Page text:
Posts Tagged With: outdoor cooking

DIY Gear: Portable Fire Pot

The great thing about the outdoors is that you can have a lot of fun on a strict budget. We often rely on camping and other outdoors activities when the money just isn’t there for a trip to Disneyworld, but we still want to do something fun.

Unfortunately, you can break the bank on outdoors gear, much of it stuff that you will never, ever need. I’m sorry, but no one short of an Everest expedition guide needs a $500 sleeping bag or a $1000 tent. Even better, for most of your family’s adventures, you don’t even need a $100 sleeping bag (yet!).

There are some really great life hacks that I like to file under DIY Gear, and this Fire Pot is no exception. It’s nothing more than a terra cotta pot, some tinfoil, and some charcoal or wood pieces, but it’s the perfect size for a small fire to roast a few hotdogs or marshmallows. It’s also a nice little personal fire pit, so you can enjoy the night sky with a flickering glow.

WARNING: I know this might sound like common sense, but it’s really not. Why? Because of websites where items like this are photographed badly. I happen to know someone who blogged about this very fire pot, and how it burned a hole straight through her deck. She’d seen the picture on Pinterest, and in the photo, there were people holding these little pots while they burned. She knew it would get warm, but not warm enough to char wood. Eventually, this woman’s story was actually featured on Pinterest Fail. Check it out.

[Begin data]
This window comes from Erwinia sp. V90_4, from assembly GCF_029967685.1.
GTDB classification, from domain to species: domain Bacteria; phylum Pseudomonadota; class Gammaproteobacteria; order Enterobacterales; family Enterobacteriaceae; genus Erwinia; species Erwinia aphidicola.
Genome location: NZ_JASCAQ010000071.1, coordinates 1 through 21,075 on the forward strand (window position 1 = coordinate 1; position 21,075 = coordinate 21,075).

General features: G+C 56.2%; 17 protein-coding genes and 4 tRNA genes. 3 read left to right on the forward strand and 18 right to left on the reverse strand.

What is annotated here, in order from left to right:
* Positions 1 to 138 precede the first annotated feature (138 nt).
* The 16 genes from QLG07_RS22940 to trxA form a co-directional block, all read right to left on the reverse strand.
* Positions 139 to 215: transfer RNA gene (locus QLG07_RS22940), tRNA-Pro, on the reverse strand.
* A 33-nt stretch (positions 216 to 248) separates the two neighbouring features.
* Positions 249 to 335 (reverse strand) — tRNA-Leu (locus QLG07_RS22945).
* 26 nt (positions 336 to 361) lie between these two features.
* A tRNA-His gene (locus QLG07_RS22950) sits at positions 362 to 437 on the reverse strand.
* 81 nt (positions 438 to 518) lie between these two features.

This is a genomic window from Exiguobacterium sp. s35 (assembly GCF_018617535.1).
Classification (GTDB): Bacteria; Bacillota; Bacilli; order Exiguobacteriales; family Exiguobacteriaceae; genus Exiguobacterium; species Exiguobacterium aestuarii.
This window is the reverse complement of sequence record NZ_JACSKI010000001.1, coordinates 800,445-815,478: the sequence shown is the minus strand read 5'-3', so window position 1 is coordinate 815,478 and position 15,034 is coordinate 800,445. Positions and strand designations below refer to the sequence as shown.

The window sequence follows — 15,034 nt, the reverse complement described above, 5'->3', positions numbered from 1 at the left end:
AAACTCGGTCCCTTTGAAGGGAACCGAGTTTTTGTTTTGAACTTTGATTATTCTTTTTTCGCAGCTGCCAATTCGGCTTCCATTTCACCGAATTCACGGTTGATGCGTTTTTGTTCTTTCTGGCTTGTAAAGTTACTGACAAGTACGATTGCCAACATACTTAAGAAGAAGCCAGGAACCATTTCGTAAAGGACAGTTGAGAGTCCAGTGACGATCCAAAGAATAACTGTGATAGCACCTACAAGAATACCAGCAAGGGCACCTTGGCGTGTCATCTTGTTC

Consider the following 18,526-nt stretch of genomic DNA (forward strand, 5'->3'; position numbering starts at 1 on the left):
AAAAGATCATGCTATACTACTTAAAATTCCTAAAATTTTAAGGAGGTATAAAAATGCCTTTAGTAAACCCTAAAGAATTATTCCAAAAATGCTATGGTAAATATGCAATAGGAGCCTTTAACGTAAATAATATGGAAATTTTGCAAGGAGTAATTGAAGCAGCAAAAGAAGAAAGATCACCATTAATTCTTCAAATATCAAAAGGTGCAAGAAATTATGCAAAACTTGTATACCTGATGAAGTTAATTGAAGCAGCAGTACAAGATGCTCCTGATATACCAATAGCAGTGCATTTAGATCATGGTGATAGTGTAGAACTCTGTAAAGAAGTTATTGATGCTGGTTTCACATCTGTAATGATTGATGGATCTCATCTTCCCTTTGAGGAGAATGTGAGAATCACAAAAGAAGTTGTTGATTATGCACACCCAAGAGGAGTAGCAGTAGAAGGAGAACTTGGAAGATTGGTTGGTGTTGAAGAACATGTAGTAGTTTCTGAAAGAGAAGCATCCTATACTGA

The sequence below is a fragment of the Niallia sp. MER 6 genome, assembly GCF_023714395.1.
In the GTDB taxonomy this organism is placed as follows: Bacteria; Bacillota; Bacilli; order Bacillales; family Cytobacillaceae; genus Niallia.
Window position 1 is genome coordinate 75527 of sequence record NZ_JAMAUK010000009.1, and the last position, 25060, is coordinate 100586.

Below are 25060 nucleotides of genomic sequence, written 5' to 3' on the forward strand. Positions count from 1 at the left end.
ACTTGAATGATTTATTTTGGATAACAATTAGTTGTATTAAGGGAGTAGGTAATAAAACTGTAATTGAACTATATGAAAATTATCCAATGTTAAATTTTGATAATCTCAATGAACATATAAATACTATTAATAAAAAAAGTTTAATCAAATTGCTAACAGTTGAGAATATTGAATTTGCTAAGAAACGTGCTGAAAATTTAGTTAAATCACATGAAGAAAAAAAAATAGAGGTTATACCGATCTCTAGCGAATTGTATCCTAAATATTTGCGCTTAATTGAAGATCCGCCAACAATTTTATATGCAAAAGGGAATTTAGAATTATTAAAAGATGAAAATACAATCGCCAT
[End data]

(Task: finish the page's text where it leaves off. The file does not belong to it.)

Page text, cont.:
Once you’re done with your fire pot, it will still be hot! You can pour water or sand over the burning coals to put them out, but make sure you’re exercising all fire safety precautions for putting it out. Don’t just dump your coals on the ground, or you’ll be reading about the forest fire you caused in the following day’s newspaper. You also need a sturdy box to transport it back home in, and some kind of pot holder or glove to pick it up with.

NOTE: If you took your fire pot to a nice little picnic spot, DO NOT CARRY IT HOME INSIDE YOUR CAR WITH THE COALS IN IT. You run the risk of carbon monoxide poisoning! Plan your excursion to leave you plenty of time to put out the coals safely and let the pot cool off before returning it to your vehicle in its sturdy cardboard box.

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